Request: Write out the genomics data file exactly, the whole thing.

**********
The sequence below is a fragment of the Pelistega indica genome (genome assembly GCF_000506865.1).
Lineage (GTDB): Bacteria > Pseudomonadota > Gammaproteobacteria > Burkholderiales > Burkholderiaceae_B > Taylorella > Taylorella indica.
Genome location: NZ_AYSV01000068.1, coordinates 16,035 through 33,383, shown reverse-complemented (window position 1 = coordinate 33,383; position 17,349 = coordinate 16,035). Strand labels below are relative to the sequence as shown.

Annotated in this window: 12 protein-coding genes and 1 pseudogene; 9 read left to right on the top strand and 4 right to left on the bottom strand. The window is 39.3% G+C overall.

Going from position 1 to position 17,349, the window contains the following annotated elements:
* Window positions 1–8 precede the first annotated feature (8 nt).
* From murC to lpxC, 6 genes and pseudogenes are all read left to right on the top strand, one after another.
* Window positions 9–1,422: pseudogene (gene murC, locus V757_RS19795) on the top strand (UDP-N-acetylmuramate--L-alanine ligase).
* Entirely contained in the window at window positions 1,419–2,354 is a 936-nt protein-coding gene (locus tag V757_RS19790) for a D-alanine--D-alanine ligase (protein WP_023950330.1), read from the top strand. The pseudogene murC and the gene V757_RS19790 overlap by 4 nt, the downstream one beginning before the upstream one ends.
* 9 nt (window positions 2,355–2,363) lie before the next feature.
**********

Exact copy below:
The sequence below is a fragment of the Pelistega indica genome (genome assembly GCF_000506865.1).
Lineage (GTDB): Bacteria > Pseudomonadota > Gammaproteobacteria > Burkholderiales > Burkholderiaceae_B > Taylorella > Taylorella indica.
Genome location: NZ_AYSV01000068.1, coordinates 16,035 through 33,383, shown reverse-complemented (window position 1 = coordinate 33,383; position 17,349 = coordinate 16,035). Strand labels below are relative to the sequence as shown.

Annotated in this window: 12 protein-coding genes and 1 pseudogene; 9 read left to right on the top strand and 4 right to left on the bottom strand. The window is 39.3% G+C overall.

Going from position 1 to position 17,349, the window contains the following annotated elements:
* Window positions 1–8 precede the first annotated feature (8 nt).
* From murC to lpxC, 6 genes and pseudogenes are all read left to right on the top strand, one after another.
* Window positions 9–1,422: pseudogene (gene murC, locus V757_RS19795) on the top strand (UDP-N-acetylmuramate--L-alanine ligase).
* Entirely contained in the window at window positions 1,419–2,354 is a 936-nt protein-coding gene (locus tag V757_RS19790) for a D-alanine--D-alanine ligase (protein WP_023950330.1), read from the top strand. The pseudogene murC and the gene V757_RS19790 overlap by 4 nt, the downstream one beginning before the upstream one ends.
* 9 nt (window positions 2,355–2,363) lie before the next feature.